Mylar is a material of choice for Sarah Vanderlip
, particularly in her “drawings”—recreations of architectural drawings done by her father. Most prominently popularized in art by Andy Warhol when he debuted his Silver Clouds
installation at Leo Castelli Gallery in 1966, Mylar is first and foremost a polyester insulator that is commonly used in x-ray film and to trap heat in emergency blankets. Although she calls them drawings, the use of Mylar transforms Vanderlip’s works into hybrid, amusingly reflective entities that exist somewhere between drawing, sculpture, architecture, and collage.
For her “Elegy
” series, Deborah Samuel
used unconventional materials like animal bones, and swapped out a camera for a flatbed scanner. She collected over 100 skeleton specimens—from cobras, owls, armadillos, dolphins, turtles, and frogs—then captured their images by placing the bones directly on top of the scanner’s glass and covering them with a black cloth. The resulting image, not exactly a photograph, has qualities to make it resemble an x-ray or a photogram.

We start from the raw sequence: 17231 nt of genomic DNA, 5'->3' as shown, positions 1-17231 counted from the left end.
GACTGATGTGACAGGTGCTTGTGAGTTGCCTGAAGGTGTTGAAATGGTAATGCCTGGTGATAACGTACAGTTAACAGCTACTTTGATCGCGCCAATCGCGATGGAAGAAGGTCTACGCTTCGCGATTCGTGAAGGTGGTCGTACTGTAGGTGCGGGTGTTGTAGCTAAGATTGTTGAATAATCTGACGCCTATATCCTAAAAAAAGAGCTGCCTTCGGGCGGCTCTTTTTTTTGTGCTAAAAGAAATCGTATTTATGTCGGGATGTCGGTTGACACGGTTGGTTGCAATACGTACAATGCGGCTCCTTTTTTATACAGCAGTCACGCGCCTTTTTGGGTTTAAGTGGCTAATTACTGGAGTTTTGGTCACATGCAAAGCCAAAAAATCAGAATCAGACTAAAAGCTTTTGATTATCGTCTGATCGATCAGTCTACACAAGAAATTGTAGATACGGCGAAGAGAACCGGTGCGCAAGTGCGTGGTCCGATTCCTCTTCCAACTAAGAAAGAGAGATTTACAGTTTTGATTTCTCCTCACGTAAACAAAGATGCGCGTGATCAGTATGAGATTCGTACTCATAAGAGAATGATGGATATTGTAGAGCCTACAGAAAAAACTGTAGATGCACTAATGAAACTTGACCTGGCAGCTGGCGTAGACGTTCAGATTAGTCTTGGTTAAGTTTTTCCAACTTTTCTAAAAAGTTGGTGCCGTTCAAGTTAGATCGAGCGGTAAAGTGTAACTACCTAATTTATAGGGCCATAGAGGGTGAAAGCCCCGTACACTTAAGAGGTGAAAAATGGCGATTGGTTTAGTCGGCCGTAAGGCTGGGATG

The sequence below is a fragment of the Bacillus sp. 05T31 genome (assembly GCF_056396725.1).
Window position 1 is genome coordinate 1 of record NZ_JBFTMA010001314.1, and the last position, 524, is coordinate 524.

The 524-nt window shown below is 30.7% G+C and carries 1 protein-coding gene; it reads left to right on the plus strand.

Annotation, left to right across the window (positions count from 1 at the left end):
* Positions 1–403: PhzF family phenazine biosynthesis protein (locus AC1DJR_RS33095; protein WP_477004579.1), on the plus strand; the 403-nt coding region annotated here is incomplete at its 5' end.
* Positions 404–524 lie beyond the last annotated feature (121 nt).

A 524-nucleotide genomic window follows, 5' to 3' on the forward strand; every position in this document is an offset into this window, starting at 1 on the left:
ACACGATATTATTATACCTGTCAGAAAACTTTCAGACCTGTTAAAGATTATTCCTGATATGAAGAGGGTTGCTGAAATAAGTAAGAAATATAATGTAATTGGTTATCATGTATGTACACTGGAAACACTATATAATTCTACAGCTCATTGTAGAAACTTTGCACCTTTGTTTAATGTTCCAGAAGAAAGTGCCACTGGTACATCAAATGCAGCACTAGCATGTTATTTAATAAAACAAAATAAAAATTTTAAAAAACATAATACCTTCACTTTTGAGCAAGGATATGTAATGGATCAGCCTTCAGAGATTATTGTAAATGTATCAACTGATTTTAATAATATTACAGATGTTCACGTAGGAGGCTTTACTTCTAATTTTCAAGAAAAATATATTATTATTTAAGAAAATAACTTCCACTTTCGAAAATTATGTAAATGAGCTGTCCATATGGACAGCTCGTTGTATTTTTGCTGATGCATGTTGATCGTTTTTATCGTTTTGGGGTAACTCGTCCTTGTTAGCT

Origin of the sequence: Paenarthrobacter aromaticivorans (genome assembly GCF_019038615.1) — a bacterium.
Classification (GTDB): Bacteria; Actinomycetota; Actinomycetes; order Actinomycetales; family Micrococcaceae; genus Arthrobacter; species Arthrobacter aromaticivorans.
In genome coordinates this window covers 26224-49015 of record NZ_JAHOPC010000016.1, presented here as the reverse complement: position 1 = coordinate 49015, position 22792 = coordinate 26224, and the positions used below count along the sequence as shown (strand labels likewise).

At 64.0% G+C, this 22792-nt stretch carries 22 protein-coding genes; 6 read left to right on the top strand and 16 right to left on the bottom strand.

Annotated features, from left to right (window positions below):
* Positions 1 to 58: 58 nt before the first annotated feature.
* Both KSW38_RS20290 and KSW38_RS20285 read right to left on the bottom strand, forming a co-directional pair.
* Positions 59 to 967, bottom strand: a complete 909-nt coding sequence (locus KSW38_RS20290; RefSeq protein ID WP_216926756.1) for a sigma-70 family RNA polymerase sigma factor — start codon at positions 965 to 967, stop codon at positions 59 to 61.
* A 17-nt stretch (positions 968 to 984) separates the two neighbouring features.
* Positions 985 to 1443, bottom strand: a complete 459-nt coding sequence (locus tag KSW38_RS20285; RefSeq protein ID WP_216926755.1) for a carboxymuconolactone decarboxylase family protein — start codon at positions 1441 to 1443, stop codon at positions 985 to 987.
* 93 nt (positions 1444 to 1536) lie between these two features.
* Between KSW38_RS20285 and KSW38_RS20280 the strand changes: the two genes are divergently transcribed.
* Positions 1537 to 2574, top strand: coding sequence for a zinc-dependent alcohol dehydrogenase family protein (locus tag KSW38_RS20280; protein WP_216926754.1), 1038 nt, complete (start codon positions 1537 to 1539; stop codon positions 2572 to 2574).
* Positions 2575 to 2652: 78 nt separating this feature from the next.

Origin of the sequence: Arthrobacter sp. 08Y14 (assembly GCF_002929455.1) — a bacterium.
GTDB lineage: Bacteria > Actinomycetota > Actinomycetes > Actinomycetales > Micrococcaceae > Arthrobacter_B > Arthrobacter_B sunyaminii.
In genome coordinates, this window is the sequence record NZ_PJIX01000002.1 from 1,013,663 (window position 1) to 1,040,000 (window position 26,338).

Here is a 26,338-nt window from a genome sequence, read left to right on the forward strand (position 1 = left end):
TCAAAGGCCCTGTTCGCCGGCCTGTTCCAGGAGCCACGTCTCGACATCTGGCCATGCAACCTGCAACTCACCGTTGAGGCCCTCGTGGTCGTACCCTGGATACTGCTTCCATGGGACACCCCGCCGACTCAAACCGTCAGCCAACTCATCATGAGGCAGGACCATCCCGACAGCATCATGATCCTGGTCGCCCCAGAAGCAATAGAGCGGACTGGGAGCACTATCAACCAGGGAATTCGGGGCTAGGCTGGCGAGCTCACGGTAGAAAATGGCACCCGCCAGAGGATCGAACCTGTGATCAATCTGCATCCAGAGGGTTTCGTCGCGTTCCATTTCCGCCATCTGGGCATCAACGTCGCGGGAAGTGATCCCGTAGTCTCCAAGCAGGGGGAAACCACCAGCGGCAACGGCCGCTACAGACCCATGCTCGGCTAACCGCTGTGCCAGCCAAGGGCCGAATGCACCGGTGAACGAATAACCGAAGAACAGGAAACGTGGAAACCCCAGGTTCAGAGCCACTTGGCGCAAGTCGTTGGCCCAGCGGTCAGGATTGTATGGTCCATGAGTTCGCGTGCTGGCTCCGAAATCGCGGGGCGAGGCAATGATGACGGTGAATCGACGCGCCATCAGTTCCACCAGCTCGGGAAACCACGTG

For Drew Dominick
, nontraditional materials are conceptual necessities to his works—witty appropriations of art historical icons like Albrecht Durer
watercolor, and Frederic Remington
’s sculptures of the American West
. In The Bronco Buster (After Frederic Remington)
, he replaces Remington’s bronze with silicone rubber, and renders a cowboy toppled off of his horse. Combining materials including sheetrock, tobacco, leather, and animal pelts he cleverly and effectively creates engaging sculptures that challenge artistic traditions.